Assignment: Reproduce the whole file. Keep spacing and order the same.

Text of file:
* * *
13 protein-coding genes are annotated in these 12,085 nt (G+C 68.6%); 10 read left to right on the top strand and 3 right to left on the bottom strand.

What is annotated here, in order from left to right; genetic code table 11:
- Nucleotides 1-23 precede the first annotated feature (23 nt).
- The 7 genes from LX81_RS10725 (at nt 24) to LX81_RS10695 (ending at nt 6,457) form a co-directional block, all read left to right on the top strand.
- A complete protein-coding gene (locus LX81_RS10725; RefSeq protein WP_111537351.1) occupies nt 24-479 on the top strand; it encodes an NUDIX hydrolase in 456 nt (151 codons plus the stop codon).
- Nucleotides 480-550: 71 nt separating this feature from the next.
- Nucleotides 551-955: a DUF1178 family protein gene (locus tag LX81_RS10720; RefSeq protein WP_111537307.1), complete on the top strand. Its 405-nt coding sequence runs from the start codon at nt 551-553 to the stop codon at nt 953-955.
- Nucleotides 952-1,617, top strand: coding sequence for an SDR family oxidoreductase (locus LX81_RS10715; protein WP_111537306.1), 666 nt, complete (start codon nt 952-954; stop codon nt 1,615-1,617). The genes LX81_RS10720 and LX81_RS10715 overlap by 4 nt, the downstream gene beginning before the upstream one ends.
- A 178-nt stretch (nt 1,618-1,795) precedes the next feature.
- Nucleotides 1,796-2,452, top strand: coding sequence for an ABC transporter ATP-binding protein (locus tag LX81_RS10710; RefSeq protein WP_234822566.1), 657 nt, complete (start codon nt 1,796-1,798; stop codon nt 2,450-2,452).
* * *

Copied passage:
13 protein-coding genes are annotated in these 12,085 nt (G+C 68.6%); 10 read left to right on the top strand and 3 right to left on the bottom strand.

What is annotated here, in order from left to right; genetic code table 11:
- Nucleotides 1-23 precede the first annotated feature (23 nt).
- The 7 genes from LX81_RS10725 (at nt 24) to LX81_RS10695 (ending at nt 6,457) form a co-directional block, all read left to right on the top strand.
- A complete protein-coding gene (locus LX81_RS10725; RefSeq protein WP_111537351.1) occupies nt 24-479 on the top strand; it encodes an NUDIX hydrolase in 456 nt (151 codons plus the stop codon).
- Nucleotides 480-550: 71 nt separating this feature from the next.
- Nucleotides 551-955: a DUF1178 family protein gene (locus tag LX81_RS10720; RefSeq protein WP_111537307.1), complete on the top strand. Its 405-nt coding sequence runs from the start codon at nt 551-553 to the stop codon at nt 953-955.
- Nucleotides 952-1,617, top strand: coding sequence for an SDR family oxidoreductase (locus LX81_RS10715; protein WP_111537306.1), 666 nt, complete (start codon nt 952-954; stop codon nt 1,615-1,617). The genes LX81_RS10720 and LX81_RS10715 overlap by 4 nt, the downstream gene beginning before the upstream one ends.
- A 178-nt stretch (nt 1,618-1,795) precedes the next feature.
- Nucleotides 1,796-2,452, top strand: coding sequence for an ABC transporter ATP-binding protein (locus tag LX81_RS10710; RefSeq protein WP_234822566.1), 657 nt, complete (start codon nt 1,796-1,798; stop codon nt 2,450-2,452).